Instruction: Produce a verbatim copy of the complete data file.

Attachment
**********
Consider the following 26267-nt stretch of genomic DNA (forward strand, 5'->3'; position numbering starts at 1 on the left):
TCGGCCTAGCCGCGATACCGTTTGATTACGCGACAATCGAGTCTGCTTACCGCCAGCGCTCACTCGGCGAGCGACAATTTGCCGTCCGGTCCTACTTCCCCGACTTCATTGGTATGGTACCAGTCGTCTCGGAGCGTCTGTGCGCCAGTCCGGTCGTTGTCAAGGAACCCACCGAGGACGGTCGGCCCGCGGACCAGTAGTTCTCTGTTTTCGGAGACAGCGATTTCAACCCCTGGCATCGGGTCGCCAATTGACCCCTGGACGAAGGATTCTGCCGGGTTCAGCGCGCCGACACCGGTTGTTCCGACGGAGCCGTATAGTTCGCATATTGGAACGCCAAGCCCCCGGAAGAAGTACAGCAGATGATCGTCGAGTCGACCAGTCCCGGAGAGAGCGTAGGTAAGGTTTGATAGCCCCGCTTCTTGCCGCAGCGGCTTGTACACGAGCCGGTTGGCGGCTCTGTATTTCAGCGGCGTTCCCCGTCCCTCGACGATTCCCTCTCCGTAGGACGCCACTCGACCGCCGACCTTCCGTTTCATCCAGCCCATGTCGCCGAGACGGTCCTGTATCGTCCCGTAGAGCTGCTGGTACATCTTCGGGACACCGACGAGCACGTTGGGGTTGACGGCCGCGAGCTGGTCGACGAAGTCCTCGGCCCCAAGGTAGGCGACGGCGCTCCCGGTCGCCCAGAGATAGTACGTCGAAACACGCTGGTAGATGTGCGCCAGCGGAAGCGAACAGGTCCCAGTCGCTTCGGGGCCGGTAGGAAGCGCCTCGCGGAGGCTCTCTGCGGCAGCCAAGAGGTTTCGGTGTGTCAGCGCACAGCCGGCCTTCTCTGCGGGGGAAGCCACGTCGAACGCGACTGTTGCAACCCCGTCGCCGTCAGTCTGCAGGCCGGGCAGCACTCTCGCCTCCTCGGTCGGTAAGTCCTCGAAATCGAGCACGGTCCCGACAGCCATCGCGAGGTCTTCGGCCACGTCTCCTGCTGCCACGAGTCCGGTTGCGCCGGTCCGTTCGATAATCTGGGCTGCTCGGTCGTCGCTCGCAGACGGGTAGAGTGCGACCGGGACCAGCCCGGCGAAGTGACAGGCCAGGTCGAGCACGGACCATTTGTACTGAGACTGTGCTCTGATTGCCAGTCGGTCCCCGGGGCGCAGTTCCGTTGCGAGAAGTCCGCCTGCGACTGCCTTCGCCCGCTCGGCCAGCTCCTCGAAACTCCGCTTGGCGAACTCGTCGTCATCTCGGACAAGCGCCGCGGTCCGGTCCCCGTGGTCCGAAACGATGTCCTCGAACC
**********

Consider the following 26267-nt stretch of genomic DNA (forward strand, 5'->3'; position numbering starts at 1 on the left):
TCGGCCTAGCCGCGATACCGTTTGATTACGCGACAATCGAGTCTGCTTACCGCCAGCGCTCACTCGGCGAGCGACAATTTGCCGTCCGGTCCTACTTCCCCGACTTCATTGGTATGGTACCAGTCGTCTCGGAGCGTCTGTGCGCCAGTCCGGTCGTTGTCAAGGAACCCACCGAGGACGGTCGGCCCGCGGACCAGTAGTTCTCTGTTTTCGGAGACAGCGATTTCAACCCCTGGCATCGGGTCGCCAATTGACCCCTGGACGAAGGATTCTGCCGGGTTCAGCGCGCCGACACCGGTTGTTCCGACGGAGCCGTATAGTTCGCATATTGGAACGCCAAGCCCCCGGAAGAAGTACAGCAGATGATCGTCGAGTCGACCAGTCCCGGAGAGAGCGTAGGTAAGGTTTGATAGCCCCGCTTCTTGCCGCAGCGGCTTGTACACGAGCCGGTTGGCGGCTCTGTATTTCAGCGGCGTTCCCCGTCCCTCGACGATTCCCTCTCCGTAGGACGCCACTCGACCGCCGACCTTCCGTTTCATCCAGCCCATGTCGCCGAGACGGTCCTGTATCGTCCCGTAGAGCTGCTGGTACATCTTCGGGACACCGACGAGCACGTTGGGGTTGACGGCCGCGAGCTGGTCGACGAAGTCCTCGGCCCCAAGGTAGGCGACGGCGCTCCCGGTCGCCCAGAGATAGTACGTCGAAACACGCTGGTAGATGTGCGCCAGCGGAAGCGAACAGGTCCCAGTCGCTTCGGGGCCGGTAGGAAGCGCCTCGCGGAGGCTCTCTGCGGCAGCCAAGAGGTTTCGGTGTGTCAGCGCACAGCCGGCCTTCTCTGCGGGGGAAGCCACGTCGAACGCGACTGTTGCAACCCCGTCGCCGTCAGTCTGCAGGCCGGGCAGCACTCTCGCCTCCTCGGTCGGTAAGTCCTCGAAATCGAGCACGGTCCCGACAGCCATCGCGAGGTCTTCGGCCACGTCTCCTGCTGCCACGAGTCCGGTTGCGCCGGTCCGTTCGATAATCTGGGCTGCTCGGTCGTCGCTCGCAGACGGGTAGAGTGCGACCGGGACCAGCCCGGCGAAGTGACAGGCCAGGTCGAGCACGGACCATTTGTACTGAGACTGTGCTCTGATTGCCAGTCGGTCCCCGGGGCGCAGTTCCGTTGCGAGAAGTCCGCCTGCGACTGCCTTCGCCCGCTCGGCCAGCTCCTCGAAACTCCGCTTGGCGAACTCGTCGTCATCTCGGACAAGCGCCGCGGTCCGGTCCCCGTGGTCCGAAACGATGTCCTCGAACC